- Lt. Doolittle - Brian Narelle
- Sgt. Pinback - Dan O'Bannon
- Boiler - Cal Kuniholm
- Talby - Dre Pahich
- Commander Powell - Joe Saunders
- Computer - Cookie Knapp
- Bomb #19 - Alan Sheretz
- Bomb #20 - Adam Beckenbaugh
- Mission Control - Miles Watkins
- Alien - Nick Castle
Director John Carpenter and Dan O'Bannon wrote the screenplay. Six years later, the basic "Beachball with Claws" subplot of the film was reworked from comedy to horror, and became the basis (along with an unpublished story about gremlins aboard a B-17) for the O'Bannon-scripted science fiction horror classic, Alien.
Working on an estimated $60,000 budget, Carpenter and O'Bannon had to make production design from scratch. In the "elevator" sequence the bottom of the elevator is actually rolling on the floor. The device used to roll the elevator base was a Moviola camera dolly normally used on the small sound stage in the old USC Cinema building (a former horse stable). The steering arm of the dolly can be seen in the "elevator's" underside. Talby's starsuit backpack is made from Styrofoam packing material - probably from a TV set - and his spacesuit chestplate is made from a muffin tray. The double rows of large buttons on the bridge consoles are ice cube trays illuminated from beneath. Sergeant Pinback's video diary is an 8-track tape and the machine he uses to read it and record it is a microfiche reader. O'Bannon also starred in the film in the role of Sgt. Pinback.
The bombs are made from an AMT 1/25 scale semi-trailer kit and parts of a 1/12th scale model car kit; "Matra", the name of the car brand, can be seen on some parts in some shots. The space suits are made to resemble the space suit of the Mattel action figure "Major Matt Mason", which was used in slightly modified form as a miniature for effects shots. Cobb drew the original design for the "Dark Star" ship on a napkin while they were eating at the International House of Pancakes.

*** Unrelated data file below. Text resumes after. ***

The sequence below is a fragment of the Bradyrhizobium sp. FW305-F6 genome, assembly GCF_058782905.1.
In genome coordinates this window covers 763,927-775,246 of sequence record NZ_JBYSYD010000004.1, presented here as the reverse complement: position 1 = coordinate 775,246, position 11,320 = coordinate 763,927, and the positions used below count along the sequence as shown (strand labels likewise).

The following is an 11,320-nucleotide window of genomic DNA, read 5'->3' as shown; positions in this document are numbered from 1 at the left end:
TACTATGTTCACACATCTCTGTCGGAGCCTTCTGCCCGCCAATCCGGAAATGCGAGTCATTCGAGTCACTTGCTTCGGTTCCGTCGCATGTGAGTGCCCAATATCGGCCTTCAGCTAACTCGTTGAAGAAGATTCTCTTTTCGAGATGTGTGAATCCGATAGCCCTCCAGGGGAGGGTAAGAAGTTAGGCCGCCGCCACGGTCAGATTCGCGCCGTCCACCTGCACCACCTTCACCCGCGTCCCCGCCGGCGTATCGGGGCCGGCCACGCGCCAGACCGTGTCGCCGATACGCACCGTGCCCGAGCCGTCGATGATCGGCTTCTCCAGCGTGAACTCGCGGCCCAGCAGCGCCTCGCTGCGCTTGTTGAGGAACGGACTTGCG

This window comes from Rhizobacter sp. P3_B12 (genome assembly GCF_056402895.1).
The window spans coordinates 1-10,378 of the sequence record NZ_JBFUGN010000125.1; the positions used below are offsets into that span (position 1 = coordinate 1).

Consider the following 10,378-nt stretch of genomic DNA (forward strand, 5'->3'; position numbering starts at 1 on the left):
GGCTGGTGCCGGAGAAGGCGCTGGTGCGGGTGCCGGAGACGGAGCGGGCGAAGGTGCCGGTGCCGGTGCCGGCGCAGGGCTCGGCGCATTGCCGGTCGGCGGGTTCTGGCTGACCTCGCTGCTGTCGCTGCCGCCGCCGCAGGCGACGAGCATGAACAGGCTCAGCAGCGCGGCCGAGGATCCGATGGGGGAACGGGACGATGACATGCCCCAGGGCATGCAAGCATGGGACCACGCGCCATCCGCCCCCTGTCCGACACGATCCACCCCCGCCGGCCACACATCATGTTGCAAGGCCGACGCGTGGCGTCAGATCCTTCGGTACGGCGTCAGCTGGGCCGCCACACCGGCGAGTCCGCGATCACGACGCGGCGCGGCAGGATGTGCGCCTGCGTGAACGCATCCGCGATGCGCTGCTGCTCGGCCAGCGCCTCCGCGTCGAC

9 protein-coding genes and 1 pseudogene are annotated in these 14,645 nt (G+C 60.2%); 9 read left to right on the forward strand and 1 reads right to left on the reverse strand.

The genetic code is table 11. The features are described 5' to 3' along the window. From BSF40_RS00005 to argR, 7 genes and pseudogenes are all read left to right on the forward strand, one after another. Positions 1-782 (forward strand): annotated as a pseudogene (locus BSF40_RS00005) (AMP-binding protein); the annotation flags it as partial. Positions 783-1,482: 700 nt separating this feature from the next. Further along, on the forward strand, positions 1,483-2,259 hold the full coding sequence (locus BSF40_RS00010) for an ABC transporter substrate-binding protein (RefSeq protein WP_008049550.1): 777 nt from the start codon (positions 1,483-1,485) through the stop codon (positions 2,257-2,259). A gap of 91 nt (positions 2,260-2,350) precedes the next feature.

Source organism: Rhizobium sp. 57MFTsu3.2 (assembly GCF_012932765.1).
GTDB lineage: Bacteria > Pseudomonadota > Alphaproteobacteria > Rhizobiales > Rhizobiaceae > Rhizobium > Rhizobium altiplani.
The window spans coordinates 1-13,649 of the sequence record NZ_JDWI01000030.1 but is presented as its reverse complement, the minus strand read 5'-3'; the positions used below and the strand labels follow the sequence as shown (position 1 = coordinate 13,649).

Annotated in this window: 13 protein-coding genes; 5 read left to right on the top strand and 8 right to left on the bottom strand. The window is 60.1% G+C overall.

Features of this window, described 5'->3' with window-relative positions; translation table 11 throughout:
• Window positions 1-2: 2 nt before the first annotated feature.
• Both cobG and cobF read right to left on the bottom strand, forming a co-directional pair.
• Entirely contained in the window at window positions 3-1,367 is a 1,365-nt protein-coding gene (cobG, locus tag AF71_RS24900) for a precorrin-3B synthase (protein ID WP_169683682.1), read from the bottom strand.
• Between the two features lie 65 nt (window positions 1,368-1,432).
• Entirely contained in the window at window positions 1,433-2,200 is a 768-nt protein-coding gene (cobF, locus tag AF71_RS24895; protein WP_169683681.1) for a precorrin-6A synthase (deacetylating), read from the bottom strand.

The film featured the first hyperspace sequence to show the effect of stars rushing past the Dark Star vessel in a tunnel-effect (due to superluminal velocity) which was used in Star Wars three years later.
Although destined for eventual cinematic release in 1974, this was only possible as a consequence of a successful series of showings at a number of film festivals in 1973. Originally the film was a 68-minute student short filmed on 16mm film. The movie was seen by producer Jack H. Harris, who gained the theatrical distribution rights to the film, and arranged for it to be transferred to 35mm, and paid for the addition of 15 minutes which brought the movie up to feature film length.
For theatrical release, parts of the film were re-edited to make it feel more like a 3-part story and extra footage was filmed to bring it up to a more substantial running time. This included the bottle-organ scene, the alien chase, elevator scenes and more.
John Carpenter would later lament that as a result of this padding into a feature length movie, their "great looking student film" became a "terrible looking feature film".
The film was released on DVD March 23, 1999 in a single disc edition. Several years later a special two-disc "Hyperdrive Edition" DVD was released in 2010 by VCI Entertainment and contains both the Director's Cut and a longer Original Theatrical Release, as well as a long featurette explaining the origins of Dark Star and how it was produced. A fan commentary also provides a lot of trivial information about the film.
Dark Star can be considered a black comedy although it was marketed by Harris as more of a serious science fiction film. As a result, most of the cinema-going audience did not expect the humour and Dark Star's reception suffered from not reaching its intended audience. The home video cassette revolution of the early 1980s saw Dark Star become a cult film among sci-fi fans.
Rotten Tomatoes gives the film a 79% fresh rating, with the following consensus: "A loopy 2001 satire, Dark Star may not be the most consistent sci-fi comedy, but its portrayal of human eccentricity is a welcome addition to the genre." Roger Ebert gave the film three stars out of four, writing: "Dark Star is one of the damnedest science fiction movies I've ever seen, a berserk combination of space opera, intelligent bombs, and beach balls from other worlds." Leonard Maltin awarded the film two and a half stars, describing it as "enjoyable for sci-fi fans and surfers"; he also compliments the effective use of the limited budget.